Protozoa and metazoa are two significant groups of "higher" life forms in the activated sludge process. They enter the process through inflow and infiltration (I/I) as soil and water organisms and make up approximately 5% of the weight of the MLVSS. Ciliated protozoa may be present as high as 50,000 per milliliter. Metazoa usually are present in highly variable numbers. Unless the MCRT of the activated sludge process is >28 days, most metazoa are not provided with sufficient time to reproduce and usually are present in the activated sludge process in relatively small numbers (<200 per milliliter).
Protozoa and metazoa often are used as bioindicators of the "health" of the activated sludge process or mixed liquor. Protozoa are microscopic, single-celled organisms that are animal-like, fungus-like, and plant-like. Protozoa in the mixed liquor process commonly are classified into five groups. These groups are amoebae, flagellates, free-swimming ciliates, crawling ciliates, and stalked ciliates.
Generally, amoebae and flagellates dominate the mixed liquor under adverse or harsh operational conditions including low dissolved oxygen concentration, toxic-ity, and low MCRT, while the ciliated protozoa, especially crawling and stalked
ciliates, dominate under favorable conditions, including high dissolved oxygen concentration, low pollution, and absence of toxicity. With improving quality of the operational conditions within the activated sludge process, progression in dominant protozoan groups occurs from amoebae to flagellates to free-swimming ciliates to crawling ciliates to stalked ciliates. With decreasing quality of the operational conditions within the activated sludge process, regression in dominant protozoan groups occurs from stalked ciliates to crawling ciliates to free-swimming ciliates to flagellates to amoebae.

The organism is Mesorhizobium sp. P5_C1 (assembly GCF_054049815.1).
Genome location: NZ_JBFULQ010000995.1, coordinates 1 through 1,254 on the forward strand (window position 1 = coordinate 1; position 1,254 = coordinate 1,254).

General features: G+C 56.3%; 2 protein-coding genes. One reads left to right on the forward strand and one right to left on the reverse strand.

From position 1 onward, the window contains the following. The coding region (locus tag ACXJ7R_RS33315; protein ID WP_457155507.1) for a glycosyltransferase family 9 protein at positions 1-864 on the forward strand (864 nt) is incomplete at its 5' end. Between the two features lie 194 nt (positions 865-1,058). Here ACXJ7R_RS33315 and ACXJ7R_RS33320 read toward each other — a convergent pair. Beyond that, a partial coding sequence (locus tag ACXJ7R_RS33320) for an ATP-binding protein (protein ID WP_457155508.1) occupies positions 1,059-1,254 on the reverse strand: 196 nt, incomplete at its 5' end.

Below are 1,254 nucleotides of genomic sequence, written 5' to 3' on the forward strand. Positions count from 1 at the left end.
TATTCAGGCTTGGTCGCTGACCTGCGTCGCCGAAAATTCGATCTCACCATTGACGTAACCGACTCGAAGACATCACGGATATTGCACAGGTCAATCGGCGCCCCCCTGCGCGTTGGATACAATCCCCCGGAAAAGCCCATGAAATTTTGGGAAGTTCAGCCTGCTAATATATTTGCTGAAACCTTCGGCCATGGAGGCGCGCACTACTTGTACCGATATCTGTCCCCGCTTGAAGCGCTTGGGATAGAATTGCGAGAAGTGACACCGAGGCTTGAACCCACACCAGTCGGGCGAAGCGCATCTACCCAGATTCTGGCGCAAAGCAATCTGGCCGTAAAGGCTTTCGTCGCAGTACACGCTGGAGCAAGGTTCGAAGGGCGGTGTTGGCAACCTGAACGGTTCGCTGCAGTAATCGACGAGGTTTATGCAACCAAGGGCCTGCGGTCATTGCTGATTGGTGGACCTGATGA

Metazoa are multicellular animals that may be microscopic or macroscopic in size. Commonly observed metazoa in the activated sludge process include bristle-worms, flatworms, free-living nematodes, rotifers, and waterbears. The most commonly observed metazoa are free-living nematodes and rotifers.
Because protozoa and metazoa are observed and counted easily during microscopic examinations of the mixed liquor, their numbers, activity, structure, and changes in dominant and recessive groups are often used as bioindicators of the presence of adverse or harsh operational conditions, including the presence of toxic wastes.
The presence of toxicity within the activated sludge process may be associated with the following microscopic bioindicators:
• Decrease in activity or loss of activity
• Decrease in numbers
• Regression in dominant protozoan groups
• Gassing or bubble production in stalked ciliated protozoa (Figure 19.5)
If the toxic wastes are surfactants, dispersion of rotifers (Figures 19.6 and 19.7) and free-living nematodes (Figures 19.8 and 19.9) and rotifers may occur.
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